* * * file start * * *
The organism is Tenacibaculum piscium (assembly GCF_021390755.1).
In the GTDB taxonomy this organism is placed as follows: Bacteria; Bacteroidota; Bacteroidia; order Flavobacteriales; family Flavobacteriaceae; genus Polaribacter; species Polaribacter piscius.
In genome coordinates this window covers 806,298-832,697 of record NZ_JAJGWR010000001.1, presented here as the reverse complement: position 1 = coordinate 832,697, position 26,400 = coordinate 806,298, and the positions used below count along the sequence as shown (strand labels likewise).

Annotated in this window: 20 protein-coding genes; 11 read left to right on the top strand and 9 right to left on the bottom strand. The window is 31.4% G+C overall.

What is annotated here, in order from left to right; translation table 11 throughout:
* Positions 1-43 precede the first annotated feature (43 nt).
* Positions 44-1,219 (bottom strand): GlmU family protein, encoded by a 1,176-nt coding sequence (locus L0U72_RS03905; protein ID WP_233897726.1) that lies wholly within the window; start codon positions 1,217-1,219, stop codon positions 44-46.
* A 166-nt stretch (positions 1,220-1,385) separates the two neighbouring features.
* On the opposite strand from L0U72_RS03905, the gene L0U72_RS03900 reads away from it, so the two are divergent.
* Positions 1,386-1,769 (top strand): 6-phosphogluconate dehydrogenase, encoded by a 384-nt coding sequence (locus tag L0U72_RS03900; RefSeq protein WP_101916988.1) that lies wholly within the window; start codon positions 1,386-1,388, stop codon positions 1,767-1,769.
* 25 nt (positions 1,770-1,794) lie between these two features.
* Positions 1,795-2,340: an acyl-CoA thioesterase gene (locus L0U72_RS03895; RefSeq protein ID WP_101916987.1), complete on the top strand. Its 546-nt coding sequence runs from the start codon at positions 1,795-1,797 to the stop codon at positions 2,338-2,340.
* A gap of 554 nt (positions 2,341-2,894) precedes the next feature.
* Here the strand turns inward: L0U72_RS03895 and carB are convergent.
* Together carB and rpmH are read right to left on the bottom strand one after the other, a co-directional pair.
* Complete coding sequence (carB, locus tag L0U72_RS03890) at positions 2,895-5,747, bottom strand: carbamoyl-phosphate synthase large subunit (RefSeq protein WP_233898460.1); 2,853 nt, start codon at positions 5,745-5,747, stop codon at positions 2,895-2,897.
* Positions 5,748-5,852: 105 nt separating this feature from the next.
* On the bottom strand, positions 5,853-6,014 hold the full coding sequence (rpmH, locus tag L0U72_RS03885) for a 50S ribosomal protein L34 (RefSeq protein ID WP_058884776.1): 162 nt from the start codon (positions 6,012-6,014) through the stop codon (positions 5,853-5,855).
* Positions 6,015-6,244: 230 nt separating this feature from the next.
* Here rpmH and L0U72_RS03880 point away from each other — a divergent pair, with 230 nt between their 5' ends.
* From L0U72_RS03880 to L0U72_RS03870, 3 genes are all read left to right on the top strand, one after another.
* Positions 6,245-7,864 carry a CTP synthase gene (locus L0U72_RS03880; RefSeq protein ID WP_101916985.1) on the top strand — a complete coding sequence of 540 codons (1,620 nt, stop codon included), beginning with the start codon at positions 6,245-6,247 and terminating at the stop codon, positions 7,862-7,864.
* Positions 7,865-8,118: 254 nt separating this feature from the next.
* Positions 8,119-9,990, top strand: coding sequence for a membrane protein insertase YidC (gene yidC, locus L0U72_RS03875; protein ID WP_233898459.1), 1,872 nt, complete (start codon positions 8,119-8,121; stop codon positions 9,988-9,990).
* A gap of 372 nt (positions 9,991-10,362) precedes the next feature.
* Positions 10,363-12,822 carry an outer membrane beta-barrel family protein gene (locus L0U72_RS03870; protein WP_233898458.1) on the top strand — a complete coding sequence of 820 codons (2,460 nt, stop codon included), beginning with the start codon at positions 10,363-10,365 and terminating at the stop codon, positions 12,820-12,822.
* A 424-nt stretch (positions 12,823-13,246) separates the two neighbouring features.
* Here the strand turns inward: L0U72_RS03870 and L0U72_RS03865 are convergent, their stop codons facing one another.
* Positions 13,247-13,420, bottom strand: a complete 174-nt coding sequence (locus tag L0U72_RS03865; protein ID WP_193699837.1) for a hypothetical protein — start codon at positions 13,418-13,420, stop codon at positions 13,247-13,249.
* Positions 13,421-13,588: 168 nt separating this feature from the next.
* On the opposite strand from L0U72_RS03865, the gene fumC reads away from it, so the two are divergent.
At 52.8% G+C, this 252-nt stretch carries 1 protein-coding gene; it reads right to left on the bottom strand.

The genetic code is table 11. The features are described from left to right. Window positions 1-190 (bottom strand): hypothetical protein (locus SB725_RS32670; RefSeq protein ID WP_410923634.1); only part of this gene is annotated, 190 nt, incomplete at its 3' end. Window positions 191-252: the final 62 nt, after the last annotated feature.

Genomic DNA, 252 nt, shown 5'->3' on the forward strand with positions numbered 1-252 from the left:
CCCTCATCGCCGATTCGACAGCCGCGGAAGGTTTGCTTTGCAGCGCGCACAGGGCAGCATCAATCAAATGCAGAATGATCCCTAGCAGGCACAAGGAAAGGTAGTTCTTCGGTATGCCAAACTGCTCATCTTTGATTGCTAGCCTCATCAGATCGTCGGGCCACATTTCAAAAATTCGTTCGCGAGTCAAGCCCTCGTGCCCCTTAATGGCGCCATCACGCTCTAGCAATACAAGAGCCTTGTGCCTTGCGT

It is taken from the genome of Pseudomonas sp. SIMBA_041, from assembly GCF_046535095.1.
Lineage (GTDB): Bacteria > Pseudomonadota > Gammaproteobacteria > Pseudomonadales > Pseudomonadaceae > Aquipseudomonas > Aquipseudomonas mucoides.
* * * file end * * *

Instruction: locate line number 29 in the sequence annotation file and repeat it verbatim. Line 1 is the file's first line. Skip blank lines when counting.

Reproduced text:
* Positions 13,247-13,420, bottom strand: a complete 174-nt coding sequence (locus tag L0U72_RS03865; protein ID WP_193699837.1) for a hypothetical protein — start codon at positions 13,418-13,420, stop codon at positions 13,247-13,249.